Saturday, February 12, 2011

Black-headed Trogon; Motmot Birding Tours with Luis Ku near Puerto Morelos, Mexico

A Black-headed Trogon, Puerto Morelos, Mexico; 12/24/10.
On December 24, I hired a local bird expert, Luis Ku from Motmot Birding Tours in Cancun ( ), to take us out on a bird-watching tour. I have never hired a professional before and always depended on my own knowledge and luck, but I wanted someone who not only knew his birds but knew where to find them. Val and I were joined by Chris from Ontario, Canada.  Luis and his team of 3 picked Val and I up at 5 AM at our resort, and picked up Chris from where he was staying about 30 minutes later, so we could get an early start. Essentially there were 4 people from his group to 3 clients, although, Luis was by far the expert. We took a van out to the "jungles" of Quintana Roo near Puerto Morelos. For me it would be equivelent to hiking through the Kettle Moraine State Forest in Wisconsin, where I grew up.
By 6 AM we were walking down a gravel/dirt road surrounded by a thick forest of trees and brush, well before sunrise, and almost immediately birds were flying and singing from all corners and Luis started, "There's a Green Jay, Melodious Blackbird, Yucatan Woodpecker, Black-headed Trogon..." and he rattled off several birds that he spotted or heard before I saw anything. All I could think was, "Sunlight I need sunlight," or I won't get a single photograph worth anything.  Hummingbirds were buzzing us from every direction, and Luis would continue his list, "Buff-bellied Hummingbird, Mexican Sheartail, Green-breasted Mango, Ruby-throated Hummingbird [I knew that one!], ..." How did he know what they were? It was too dark and my skepticism rose to the surface - maybe he didn't know, but was just
reciting a list of birds he knew, whether he saw them or not.  But then I thought, back in Illinois, I would immediately recognize a Robin, a Cowbird, a Chickadee or a Cardinal in these same conditions without much scrutiny, and I am not an expert. This is what he does for a living - he's the expert - he knows.
Also I wasn't used to go out birding in a group. I pretty much am always solo when I go out with the sole purpose of birding. Or when Val is with me, it's usually initiated as a hike that I turn into a birding excursion. Nevertheless, I am usually accustomed to my own pace. Now here I am walking down a gravel road in a Mexican Woods with 6 other people, and dependent on Luis to identify what I am seeing or not seeing, but what was incredible - there was no talking except when someone would point out a bird, then all would stop and focus their binoculars or cameras on the same spot, and within a few seconds Luis would whisper, "Rose-throated Becard."  Everyone would say something like, "It's so pretty!" "Wow, beautiful," or "Very cool," and I would think, "Where the hell is it?" Now I admit my 250mm zoom lens was not comparable to their 1000mm binoculars, but I didn't want to just see the bird, I wanted a picture. I  must say that Luis's crew was very patient and would point out the exact spot we should be aiming our lenses and describe the surroundings and the bird's identifying traits.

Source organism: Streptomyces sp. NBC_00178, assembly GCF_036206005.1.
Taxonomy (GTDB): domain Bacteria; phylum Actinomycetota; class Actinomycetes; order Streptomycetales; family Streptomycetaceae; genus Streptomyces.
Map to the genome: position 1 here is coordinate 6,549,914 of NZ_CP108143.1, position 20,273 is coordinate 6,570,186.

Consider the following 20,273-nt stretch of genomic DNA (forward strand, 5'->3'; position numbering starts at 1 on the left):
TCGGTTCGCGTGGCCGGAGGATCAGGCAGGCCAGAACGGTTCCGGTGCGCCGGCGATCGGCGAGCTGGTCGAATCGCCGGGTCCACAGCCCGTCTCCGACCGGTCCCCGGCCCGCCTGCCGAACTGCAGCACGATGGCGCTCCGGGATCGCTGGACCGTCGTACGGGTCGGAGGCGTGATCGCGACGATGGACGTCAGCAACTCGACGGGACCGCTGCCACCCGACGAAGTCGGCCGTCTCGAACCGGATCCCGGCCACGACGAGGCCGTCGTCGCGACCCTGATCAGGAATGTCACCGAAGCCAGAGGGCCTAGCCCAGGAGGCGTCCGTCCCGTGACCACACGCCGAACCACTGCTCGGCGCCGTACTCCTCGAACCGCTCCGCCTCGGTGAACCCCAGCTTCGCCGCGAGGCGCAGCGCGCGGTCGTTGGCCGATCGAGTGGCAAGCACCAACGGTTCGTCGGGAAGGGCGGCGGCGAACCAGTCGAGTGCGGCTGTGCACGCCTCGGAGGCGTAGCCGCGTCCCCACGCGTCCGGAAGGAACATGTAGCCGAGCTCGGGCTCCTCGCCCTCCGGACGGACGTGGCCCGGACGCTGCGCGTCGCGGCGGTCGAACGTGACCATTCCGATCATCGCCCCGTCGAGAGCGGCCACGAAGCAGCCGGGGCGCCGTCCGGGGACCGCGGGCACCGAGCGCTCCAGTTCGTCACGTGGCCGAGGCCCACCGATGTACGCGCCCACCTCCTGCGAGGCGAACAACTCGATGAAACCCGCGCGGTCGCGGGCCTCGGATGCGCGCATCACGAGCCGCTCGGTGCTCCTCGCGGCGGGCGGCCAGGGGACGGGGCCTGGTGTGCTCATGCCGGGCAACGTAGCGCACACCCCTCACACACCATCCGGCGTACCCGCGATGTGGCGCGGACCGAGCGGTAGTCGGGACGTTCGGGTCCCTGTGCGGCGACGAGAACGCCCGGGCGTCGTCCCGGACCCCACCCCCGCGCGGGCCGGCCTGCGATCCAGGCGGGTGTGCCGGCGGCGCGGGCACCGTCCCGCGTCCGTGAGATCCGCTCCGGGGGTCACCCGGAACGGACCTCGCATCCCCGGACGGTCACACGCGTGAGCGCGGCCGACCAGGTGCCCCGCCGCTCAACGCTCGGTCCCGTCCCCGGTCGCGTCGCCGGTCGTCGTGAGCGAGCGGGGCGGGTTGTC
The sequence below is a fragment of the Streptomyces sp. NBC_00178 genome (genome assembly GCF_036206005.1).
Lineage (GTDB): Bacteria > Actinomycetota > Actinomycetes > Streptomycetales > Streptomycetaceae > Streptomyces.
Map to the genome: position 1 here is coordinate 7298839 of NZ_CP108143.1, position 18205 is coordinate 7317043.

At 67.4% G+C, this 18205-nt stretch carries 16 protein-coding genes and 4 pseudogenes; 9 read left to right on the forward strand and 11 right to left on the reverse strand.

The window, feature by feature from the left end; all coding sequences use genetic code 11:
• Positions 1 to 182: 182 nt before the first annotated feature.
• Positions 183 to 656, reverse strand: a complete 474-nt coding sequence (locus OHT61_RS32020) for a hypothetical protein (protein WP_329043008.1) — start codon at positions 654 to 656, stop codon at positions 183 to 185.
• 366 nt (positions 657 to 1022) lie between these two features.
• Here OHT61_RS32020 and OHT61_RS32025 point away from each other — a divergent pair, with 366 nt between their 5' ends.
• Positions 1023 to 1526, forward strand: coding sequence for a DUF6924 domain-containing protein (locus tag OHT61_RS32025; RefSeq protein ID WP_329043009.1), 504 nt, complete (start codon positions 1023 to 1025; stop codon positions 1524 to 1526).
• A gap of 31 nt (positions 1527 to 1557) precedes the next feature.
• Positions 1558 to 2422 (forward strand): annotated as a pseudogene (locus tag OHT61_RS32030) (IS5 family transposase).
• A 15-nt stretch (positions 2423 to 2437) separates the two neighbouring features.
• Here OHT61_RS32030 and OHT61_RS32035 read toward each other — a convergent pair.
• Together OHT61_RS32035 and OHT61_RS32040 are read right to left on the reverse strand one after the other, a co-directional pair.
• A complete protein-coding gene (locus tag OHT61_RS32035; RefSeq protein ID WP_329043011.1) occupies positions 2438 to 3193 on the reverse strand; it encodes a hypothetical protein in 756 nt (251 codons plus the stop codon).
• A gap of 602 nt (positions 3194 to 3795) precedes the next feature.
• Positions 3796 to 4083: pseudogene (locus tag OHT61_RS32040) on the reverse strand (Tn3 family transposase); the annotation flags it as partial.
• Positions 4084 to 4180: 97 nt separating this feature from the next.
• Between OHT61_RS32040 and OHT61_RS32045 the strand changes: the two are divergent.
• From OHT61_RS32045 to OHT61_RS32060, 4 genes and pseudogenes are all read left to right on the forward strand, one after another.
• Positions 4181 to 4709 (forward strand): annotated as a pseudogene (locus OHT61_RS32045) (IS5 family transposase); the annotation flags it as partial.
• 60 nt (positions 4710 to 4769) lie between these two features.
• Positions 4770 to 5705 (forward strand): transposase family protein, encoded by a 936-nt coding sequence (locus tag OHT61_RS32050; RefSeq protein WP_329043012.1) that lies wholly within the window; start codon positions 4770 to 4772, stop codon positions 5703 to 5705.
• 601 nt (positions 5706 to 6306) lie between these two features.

As frustrated as I was when we started, once the sun was up enough to shed light on the subject, I became more adept at locating birds and finding them more quickly through my viewfinder. As I stated in my 12/31/10 post ( ),  Luis identified well over 50 different species of birds in the 3-4 hours we were out. I observed 47 different species, of which 26 were new life-listers for me. The whole experience was awesome for me as a fledgling birder.

 One of the first new birds I captured in my viewfinder was the Black-headed Trogon. This was the third one we saw within the first hour of our birding hike, but was the first that was in an open enough position to get a decent pic. These birds are native to Mexico, most of Central America and Costa Rica and islands off the southeastern coast of Mexico. As you can see in the picture (Top of page), the Black-headed Trogon is a gorgeous dark blue bird with a blck head and black wings which include white markings on its primaries and coverts. Its bright yellow belly, with a bit of white on its chest and a very bold white eye ring contrast nicely with the rest of its dark body.

A back view of another Black-headed Trogon, Puerto Morelos, Mx; 12/24/10.

Val took this pic of a yet another Black-headed Trogon, Puerto Morelos, Mx; 12/24/10.
Tomorrow I will feature a raptor and scavenger battling for the same prey.


Marissa Buschow said...

Hi! Your blog popped up when I was searching for stuff about birdwatching in the Yucatan. I'll be there in a couple weeks & am looking forward to all the new birds. Luis is one of the names that I've seen when looking for guides - would you recommend him? Any special spots or birds I should look out for?

Anonymous said...

I enjoyed working with Luis. He was extremely informative and easy to get along with. I totally recommend him, although he is the only bird guide I ever hired, so I have no one to compare him to. He took us to Puerto Morelos. I would also recommend travelling to Isla Contoy if you have a chance. Jon